Foot-and-mouth disease

Information for hunters

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A goat with blister on hoof.

About foot-and-mouth disease (FMD)

Foot-and-mouth disease (FMD) is a serious and highly contagious animal disease that affects all cloven-hoofed animals, both domestic and wild including cattle, sheep, goats, pigs, camelids, deer and buffalo/bison. Cloven-hoofed animals are those with divided hooves. It does not affect horses or donkeys.

FMD virus is carried by live animals and in meat and dairy products, as well as in soil, bones, untreated hides, vehicles and equipment used with these animals. It can also be carried on people’s clothing and footwear and survive in frozen, chilled and freeze-dried foods.

Know the signs

Signs of FMD may be more difficult to detect in animals with darker pigmentation and thicker skin, such as feral pigs, goats, deer and cattle (buffalo). The clinical signs may be mild and sometimes be seen only by close examination of the carcass. The most common signs are:

A goat with blisters in mouth.

  • Lameness or reluctance to walk
  • Blisters may be present on the:
    • Snout (of pigs) and mouth of all species (including the tongue and dental pad),
    • Hoof - the top of the hoof or between the toes, and on the heels, and
    • Teats of females
  • Fever
  • Salivation (drooling)
  • Reduced appetite.

How is FMD transmitted

FMD virus is excreted in breath (aerosol) and all other secretions and excretions including saliva, mucus, milk, faeces, urine and semen.

Pigs, including feral pigs can become infected from eating contaminated food products, known as prohibited pig feed or swill. Food waste containing meat, meat products or mammalian by-products or food that has had contact with these can carry the FMD virus causing infection in pigs if eaten.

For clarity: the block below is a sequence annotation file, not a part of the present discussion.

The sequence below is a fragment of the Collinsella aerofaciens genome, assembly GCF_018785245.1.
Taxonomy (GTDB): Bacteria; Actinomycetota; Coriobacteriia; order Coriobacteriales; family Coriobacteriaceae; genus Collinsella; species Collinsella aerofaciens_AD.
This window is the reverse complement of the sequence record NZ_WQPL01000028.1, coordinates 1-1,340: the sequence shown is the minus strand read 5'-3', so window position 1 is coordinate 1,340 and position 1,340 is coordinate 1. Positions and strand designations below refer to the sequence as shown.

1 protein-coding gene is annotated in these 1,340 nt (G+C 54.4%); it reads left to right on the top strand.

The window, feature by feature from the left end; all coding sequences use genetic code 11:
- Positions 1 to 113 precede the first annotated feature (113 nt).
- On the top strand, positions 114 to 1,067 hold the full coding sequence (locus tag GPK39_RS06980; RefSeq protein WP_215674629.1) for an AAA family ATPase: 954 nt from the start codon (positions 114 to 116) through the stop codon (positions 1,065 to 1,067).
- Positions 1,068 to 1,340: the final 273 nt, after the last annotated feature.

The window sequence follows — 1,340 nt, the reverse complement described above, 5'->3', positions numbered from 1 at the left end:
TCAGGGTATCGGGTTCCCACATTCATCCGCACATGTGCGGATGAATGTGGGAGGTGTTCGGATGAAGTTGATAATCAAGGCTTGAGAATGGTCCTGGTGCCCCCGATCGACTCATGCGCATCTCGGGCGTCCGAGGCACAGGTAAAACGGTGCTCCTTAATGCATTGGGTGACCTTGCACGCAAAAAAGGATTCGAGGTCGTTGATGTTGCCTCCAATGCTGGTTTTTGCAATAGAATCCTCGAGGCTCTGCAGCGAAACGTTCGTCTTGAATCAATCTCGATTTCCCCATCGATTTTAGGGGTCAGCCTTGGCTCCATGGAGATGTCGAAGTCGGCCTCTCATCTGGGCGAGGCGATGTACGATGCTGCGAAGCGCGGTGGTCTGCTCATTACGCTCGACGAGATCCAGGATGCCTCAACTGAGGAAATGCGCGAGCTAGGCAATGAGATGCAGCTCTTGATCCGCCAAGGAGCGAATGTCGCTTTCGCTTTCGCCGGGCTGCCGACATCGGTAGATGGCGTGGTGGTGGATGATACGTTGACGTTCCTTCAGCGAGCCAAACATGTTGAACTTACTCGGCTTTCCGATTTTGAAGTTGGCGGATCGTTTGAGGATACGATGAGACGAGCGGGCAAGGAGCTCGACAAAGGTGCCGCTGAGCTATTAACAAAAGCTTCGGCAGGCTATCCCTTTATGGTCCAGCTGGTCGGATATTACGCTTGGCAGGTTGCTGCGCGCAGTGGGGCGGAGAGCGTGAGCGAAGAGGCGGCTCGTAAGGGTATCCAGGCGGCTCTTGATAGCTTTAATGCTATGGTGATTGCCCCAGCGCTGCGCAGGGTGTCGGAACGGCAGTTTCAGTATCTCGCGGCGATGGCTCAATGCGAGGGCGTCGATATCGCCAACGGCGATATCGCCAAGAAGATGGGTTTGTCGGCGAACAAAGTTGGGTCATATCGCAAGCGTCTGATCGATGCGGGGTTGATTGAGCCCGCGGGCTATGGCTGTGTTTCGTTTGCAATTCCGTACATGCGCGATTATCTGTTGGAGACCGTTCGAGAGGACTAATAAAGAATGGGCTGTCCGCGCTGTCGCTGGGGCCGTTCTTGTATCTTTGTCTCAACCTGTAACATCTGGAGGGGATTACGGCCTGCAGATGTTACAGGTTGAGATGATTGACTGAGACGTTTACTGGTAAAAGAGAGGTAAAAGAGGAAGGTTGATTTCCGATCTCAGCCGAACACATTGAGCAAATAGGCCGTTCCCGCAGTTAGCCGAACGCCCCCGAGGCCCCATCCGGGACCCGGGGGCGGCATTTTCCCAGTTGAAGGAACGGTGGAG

A wild pig with sores on trotter.

Pigs are ‘amplifying hosts’ as they can expel very large quantities of FMD virus.

FMD can spread through:

  • Close contact between animals
  • Being carried short distances by the wind or animal products (wool, hair, grass or straw)
  • Mud or manure sticking to footwear, contaminated clothing, livestock equipment or vehicle tyres.

What can I do?

To keep your gear clean and reduce the risk of introducing and/or spreading a serious disease, follow these simple steps:

    A wild pig with ruptured blister on snout.

  • Respect all quarantines and restrictions that are in place. If you’re hunting on a property with a Biosecurity Management Plan, stick to the plan.
  • Don't move live feral animals to new locations.
  • Come clean, hunt clean, go clean:
    • Keep your camping and butchering sites clean at all times, ensuring all food waste has been secured. Take all your rubbish, especially food waste, with you when you leave.
    • Thoroughly check and clean your boots. Ensure all mud, soil and debris collected during the hunt is removed and left on site, wash with detergent and water.
    • Before leaving your current location, disinfect the soles of your footwear, gaiters and packs using a spray bottle filled with disinfectant.
    • Care for your hunting companions, ensuring hunting dogs are up-to-date with their vaccinations, are healthy and not at risk of spreading disease. Brush their coats to remove any dirt, manure or weed seeds caught in their fur before leaving the site.

Spotted anything unusual?

If you see anything unusual in or on any animal (signs of disease) during your time hunting, report it immediately to the Disease Watch Hotline on 1800 675 888 and on your written permission harvest return (public land hunters).

All animals - domestic pets, livestock and vertebrate pests carry disease at some time. Some animal diseases such as foot-and-mouth disease (FMD) have significant socio-economic consequences, while others, zoonotic diseases such as Brucellosis, Q Fever and Leptospirosis can infect people, making them very sick.

Hunting clean takes commitment. But the risks are real. Ensure all vehicles, equipment, people and animals are clean when entering a property or public land area and clean when you leave, preventing the spread of any and all unwanted pests and diseases.

Call 1300 795 299 to speak to your Local Land Services office for further assistance in managing your biosecurity risks.

More information

NSW DPIRD foot and mouth disease

Foot and mouth disease and lumpy skin disease, Local Land Services

A Pocket Guide on FMD in feral pigs (developed by the US Pork Industry and the USDA)